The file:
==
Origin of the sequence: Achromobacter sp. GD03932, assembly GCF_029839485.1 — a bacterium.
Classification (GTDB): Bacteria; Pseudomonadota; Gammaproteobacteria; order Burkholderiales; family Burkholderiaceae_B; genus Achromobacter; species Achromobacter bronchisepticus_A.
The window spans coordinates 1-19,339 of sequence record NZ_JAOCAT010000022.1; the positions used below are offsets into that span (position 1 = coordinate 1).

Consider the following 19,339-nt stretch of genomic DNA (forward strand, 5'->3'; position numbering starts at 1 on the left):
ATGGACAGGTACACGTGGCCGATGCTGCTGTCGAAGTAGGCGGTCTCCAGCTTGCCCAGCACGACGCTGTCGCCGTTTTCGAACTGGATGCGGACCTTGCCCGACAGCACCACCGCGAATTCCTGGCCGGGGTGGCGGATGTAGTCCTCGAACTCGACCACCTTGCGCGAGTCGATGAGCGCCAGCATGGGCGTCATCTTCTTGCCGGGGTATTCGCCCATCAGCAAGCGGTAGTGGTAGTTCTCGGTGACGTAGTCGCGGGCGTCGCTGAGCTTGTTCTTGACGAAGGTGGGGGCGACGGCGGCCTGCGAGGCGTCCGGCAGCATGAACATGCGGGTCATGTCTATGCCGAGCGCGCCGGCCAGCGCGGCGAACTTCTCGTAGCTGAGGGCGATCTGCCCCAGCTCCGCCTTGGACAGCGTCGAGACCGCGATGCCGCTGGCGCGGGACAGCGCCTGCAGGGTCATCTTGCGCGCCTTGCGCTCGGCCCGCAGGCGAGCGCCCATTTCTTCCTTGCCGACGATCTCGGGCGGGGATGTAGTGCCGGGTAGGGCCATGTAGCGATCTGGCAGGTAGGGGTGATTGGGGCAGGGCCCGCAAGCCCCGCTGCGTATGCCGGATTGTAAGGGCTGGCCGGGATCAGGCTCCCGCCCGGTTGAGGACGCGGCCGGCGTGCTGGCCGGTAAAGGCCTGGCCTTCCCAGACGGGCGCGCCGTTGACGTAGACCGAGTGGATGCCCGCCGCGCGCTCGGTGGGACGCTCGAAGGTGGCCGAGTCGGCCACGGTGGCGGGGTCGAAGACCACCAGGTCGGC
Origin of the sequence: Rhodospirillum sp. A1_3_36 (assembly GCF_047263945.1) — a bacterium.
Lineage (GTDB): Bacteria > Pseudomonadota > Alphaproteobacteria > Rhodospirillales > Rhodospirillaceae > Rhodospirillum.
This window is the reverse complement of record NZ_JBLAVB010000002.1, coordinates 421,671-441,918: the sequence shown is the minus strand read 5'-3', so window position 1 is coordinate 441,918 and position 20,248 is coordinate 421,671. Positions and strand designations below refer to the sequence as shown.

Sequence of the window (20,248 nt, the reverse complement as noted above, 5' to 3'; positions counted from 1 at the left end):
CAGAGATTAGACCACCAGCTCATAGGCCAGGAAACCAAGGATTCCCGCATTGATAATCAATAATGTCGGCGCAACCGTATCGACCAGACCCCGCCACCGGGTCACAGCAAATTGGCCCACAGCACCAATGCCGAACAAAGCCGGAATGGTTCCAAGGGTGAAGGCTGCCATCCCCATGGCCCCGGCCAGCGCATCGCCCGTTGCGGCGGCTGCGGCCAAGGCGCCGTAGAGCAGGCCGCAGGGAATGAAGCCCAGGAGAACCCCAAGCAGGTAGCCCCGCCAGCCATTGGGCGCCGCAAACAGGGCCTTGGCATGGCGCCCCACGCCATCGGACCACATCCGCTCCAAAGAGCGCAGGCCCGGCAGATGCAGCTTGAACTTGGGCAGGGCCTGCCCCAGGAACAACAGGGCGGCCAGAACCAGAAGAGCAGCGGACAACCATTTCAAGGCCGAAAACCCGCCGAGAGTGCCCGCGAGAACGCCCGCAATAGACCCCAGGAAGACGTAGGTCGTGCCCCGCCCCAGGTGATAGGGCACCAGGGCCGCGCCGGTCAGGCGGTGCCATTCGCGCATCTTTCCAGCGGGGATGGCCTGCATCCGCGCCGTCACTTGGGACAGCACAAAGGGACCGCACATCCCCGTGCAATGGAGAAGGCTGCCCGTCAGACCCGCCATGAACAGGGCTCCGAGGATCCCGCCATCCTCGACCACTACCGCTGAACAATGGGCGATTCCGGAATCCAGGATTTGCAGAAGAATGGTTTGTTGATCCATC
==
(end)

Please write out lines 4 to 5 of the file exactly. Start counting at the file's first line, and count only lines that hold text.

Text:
Consider the following 19,339-nt stretch of genomic DNA (forward strand, 5'->3'; position numbering starts at 1 on the left):
ATGGACAGGTACACGTGGCCGATGCTGCTGTCGAAGTAGGCGGTCTCCAGCTTGCCCAGCACGACGCTGTCGCCGTTTTCGAACTGGATGCGGACCTTGCCCGACAGCACCACCGCGAATTCCTGGCCGGGGTGGCGGATGTAGTCCTCGAACTCGACCACCTTGCGCGAGTCGATGAGCGCCAGCATGGGCGTCATCTTCTTGCCGGGGTATTCGCCCATCAGCAAGCGGTAGTGGTAGTTCTCGGTGACGTAGTCGCGGGCGTCGCTGAGCTTGTTCTTGACGAAGGTGGGGGCGACGGCGGCCTGCGAGGCGTCCGGCAGCATGAACATGCGGGTCATGTCTATGCCGAGCGCGCCGGCCAGCGCGGCGAACTTCTCGTAGCTGAGGGCGATCTGCCCCAGCTCCGCCTTGGACAGCGTCGAGACCGCGATGCCGCTGGCGCGGGACAGCGCCTGCAGGGTCATCTTGCGCGCCTTGCGCTCGGCCCGCAGGCGAGCGCCCATTTCTTCCTTGCCGACGATCTCGGGCGGGGATGTAGTGCCGGGTAGGGCCATGTAGCGATCTGGCAGGTAGGGGTGATTGGGGCAGGGCCCGCAAGCCCCGCTGCGTATGCCGGATTGTAAGGGCTGGCCGGGATCAGGCTCCCGCCCGGTTGAGGACGCGGCCGGCGTGCTGGCCGGTAAAGGCCTGGCCTTCCCAGACGGGCGCGCCGTTGACGTAGACCGAGTGGATGCCCGCCGCGCGCTCGGTGGGACGCTCGAAGGTGGCCGAGTCGGCCACGGTGGCGGGGTCGAAGACCACCAGGTCGGC